Earthquake Preparedness and Survival Gear

Earthquakes are a real concern depending on your location. Millions of people have survived these natural disasters however. A little forethought and earthquake preparedness will make a big difference not only in your chances of survival, but also in preventing panic in the minutes, hours and days following a quake.

Home Check-Up

Look for potential problems in and around your home prior to an earthquake. Secure items that have the potential of becoming falling objects during an earthquake. This may include bookshelves, items within kitchen cabinets, wall decorations, etc.

Check the structure of your home for potential issues. Foundation cracks and poor construction can allow even a small earthquake to become a big problem. If your home has a chimney, have its durability checked regularly.

Investigate the location and history of your home for things that may pose a threat or cause additional damage during an earthquake. Things to research include:

  • Utility lines
  • Nearby tall structures and trees
  • Nearby hills (landslides)
  • Fault lines
  • Nearby dams, bodies of water and low-lying areas (flooding)

Locate the shut-off valves for gas and water lines coming into your home. Also make note of the location of your electrical control box. In the event of a natural disaster, these utilities will likely need to be shut off until they can be cleared by emergency personnel.


Family Disaster Plan

Plan ahead for how your family will react in the event of a natural disaster. Make sure all adults know CPR and First Aid.

In most families, members disperse during the day. An earthquake may strike when you are all in different locations. Designate primary (home) and secondary meeting places. Find out where public earthquake shelters in your community are usually set up. If you have children that attend daycare or school, inquire about their disaster plans.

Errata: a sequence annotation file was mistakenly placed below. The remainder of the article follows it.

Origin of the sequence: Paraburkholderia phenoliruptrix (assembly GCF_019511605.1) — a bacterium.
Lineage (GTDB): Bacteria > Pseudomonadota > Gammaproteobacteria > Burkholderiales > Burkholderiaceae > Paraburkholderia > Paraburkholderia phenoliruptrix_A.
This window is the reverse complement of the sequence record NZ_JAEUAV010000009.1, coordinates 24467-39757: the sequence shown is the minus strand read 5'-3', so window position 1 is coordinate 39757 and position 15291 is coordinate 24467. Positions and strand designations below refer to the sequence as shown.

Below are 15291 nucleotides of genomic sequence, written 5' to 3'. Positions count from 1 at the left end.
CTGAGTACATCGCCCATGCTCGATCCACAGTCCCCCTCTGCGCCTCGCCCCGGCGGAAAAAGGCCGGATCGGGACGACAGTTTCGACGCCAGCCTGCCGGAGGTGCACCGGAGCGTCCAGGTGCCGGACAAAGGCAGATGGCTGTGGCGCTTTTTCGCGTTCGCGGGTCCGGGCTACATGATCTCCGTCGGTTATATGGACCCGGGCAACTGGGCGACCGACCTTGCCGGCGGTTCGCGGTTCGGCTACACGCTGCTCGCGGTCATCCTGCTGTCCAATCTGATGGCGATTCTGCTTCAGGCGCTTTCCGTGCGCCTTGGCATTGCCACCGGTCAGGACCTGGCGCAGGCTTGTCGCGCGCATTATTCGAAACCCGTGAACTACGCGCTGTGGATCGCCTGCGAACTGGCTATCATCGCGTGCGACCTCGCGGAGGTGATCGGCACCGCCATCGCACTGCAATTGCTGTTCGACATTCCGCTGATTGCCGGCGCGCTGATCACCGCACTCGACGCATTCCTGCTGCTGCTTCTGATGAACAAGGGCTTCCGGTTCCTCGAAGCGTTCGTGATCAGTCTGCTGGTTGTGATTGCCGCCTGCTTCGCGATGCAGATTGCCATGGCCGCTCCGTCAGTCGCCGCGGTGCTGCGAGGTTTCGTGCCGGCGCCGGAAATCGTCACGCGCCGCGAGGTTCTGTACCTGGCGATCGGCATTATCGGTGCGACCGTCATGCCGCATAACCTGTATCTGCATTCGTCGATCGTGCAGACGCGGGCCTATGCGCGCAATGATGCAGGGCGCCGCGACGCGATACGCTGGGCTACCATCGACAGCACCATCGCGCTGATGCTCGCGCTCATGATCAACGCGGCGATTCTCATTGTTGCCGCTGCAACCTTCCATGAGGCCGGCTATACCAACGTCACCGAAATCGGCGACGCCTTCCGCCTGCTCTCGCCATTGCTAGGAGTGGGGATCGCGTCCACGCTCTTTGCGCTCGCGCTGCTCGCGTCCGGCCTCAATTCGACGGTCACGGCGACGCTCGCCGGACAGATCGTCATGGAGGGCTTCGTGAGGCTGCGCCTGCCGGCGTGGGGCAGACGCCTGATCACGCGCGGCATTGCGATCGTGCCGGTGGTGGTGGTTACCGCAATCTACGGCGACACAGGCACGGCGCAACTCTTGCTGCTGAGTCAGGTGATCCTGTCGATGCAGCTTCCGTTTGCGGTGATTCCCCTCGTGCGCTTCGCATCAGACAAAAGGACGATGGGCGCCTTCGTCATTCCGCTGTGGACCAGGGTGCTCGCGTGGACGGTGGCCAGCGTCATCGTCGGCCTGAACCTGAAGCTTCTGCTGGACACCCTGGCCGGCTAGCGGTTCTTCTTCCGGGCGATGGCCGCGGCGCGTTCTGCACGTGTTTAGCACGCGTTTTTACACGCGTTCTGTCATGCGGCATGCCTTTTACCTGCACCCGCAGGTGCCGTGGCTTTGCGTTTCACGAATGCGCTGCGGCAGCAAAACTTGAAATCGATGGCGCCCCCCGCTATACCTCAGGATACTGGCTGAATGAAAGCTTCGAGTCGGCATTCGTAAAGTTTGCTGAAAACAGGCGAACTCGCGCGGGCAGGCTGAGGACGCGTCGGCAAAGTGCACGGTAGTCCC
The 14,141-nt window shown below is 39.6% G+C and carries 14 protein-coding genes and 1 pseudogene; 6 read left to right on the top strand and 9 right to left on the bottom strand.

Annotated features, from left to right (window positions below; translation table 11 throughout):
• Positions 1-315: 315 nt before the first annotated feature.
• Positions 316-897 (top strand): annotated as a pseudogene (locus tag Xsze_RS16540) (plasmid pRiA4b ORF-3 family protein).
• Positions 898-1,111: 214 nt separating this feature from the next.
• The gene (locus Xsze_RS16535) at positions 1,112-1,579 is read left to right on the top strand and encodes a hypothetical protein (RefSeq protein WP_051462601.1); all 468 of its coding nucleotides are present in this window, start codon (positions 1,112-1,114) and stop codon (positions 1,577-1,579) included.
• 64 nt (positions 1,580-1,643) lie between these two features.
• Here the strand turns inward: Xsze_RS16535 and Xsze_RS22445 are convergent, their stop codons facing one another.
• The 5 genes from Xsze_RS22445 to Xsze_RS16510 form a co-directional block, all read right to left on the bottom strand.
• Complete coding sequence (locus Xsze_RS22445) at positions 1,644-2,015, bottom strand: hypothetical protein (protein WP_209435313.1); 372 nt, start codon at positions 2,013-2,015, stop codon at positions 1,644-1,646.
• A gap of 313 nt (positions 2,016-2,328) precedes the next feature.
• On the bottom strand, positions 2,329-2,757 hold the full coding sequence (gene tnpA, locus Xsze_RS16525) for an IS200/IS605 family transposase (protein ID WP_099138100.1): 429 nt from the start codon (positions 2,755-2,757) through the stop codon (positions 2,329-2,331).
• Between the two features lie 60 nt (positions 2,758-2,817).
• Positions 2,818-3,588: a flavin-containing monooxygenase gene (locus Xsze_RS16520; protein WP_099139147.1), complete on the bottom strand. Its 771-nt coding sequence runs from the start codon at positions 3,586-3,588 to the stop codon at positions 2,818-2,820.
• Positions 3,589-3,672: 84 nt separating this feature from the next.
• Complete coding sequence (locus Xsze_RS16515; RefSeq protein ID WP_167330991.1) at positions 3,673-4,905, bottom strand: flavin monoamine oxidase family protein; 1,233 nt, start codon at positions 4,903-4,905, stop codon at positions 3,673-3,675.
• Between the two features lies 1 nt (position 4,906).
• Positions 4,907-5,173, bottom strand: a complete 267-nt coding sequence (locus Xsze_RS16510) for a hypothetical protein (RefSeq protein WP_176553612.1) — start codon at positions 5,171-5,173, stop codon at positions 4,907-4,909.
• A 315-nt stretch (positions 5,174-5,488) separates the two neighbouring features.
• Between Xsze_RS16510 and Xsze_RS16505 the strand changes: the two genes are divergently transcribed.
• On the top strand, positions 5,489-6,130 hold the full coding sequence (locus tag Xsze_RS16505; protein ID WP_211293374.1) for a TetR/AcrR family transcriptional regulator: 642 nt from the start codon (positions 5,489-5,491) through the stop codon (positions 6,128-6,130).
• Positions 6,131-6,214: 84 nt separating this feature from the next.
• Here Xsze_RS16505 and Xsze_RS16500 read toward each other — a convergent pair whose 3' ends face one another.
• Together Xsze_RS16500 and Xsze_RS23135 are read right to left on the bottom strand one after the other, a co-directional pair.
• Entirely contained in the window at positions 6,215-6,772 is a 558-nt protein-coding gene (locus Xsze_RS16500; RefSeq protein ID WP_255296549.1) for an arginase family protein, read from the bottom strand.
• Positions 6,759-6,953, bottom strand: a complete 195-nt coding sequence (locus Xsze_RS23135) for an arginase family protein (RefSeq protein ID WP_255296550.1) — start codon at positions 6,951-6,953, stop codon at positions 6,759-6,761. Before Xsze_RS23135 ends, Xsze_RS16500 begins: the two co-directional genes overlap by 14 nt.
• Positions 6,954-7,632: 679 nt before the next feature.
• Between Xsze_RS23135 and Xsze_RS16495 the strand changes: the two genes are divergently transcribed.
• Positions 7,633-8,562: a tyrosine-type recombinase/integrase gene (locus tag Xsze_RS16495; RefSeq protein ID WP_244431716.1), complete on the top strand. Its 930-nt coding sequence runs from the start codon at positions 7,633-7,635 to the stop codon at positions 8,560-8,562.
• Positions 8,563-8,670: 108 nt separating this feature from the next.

Decide how you will communicate. If phone lines are not down completely, they may be jammed. Pay phones may be more reliable than your cell phone or landline. It may also be easier to make an out-of-state call than a local one. Designate a third party for family members to check in with. Write this information down and make sure every family member has a copy.

Family Disaster Plan Checklist


Earthquake Survival Gear

After a natural disaster, such as an earthquake, you will need to become self-dependent. Emergency responders will likely be overwhelmed and unable to respond to everyone. Prepare ahead. Have enough earthquake survival gear on hand to last your family for at least a few days, but preferably two weeks.

Earthquake survival kits should contain, as suggested by the U.S. Geological Survey:

  • Fire Extinguishers
    (Powder-type ABC extinguishers are good for most household fires.)
  • Adequate supplies of prescriptions and medications
  • Crescent and pipe wrenches to turn off gas and water supplies
  • First-aid kit and manual
  • Flashlights with extra bulbs and batteries
  • Portable AM-FM radio with extra batteries
  • Water for each family member for at least two weeks (allow at least 1 gallon per person per day) and water treatment tablets
    or chlorine bleach to purify drinking water from other sources. If storing tap water, change your water every three months to ensure freshness.
  • Enough canned and packaged foods to last several days and MECHANICAL can opener. Extra food for pets if necessary
  • Camp stove or barbecue to cook on outdoors (don’t forget fuel, if necessary)
  • Waterproof, heavy-duty plastic bags for waste disposal
  • These are just the basics. You may consider adding additional items from the DIY Survival Gear Checklist.

A little earthquake preparedness can go along way. Plan ahead with your family, and make sure everyone is on the same page.

Have you experienced an earthquake? Was your family prepared?

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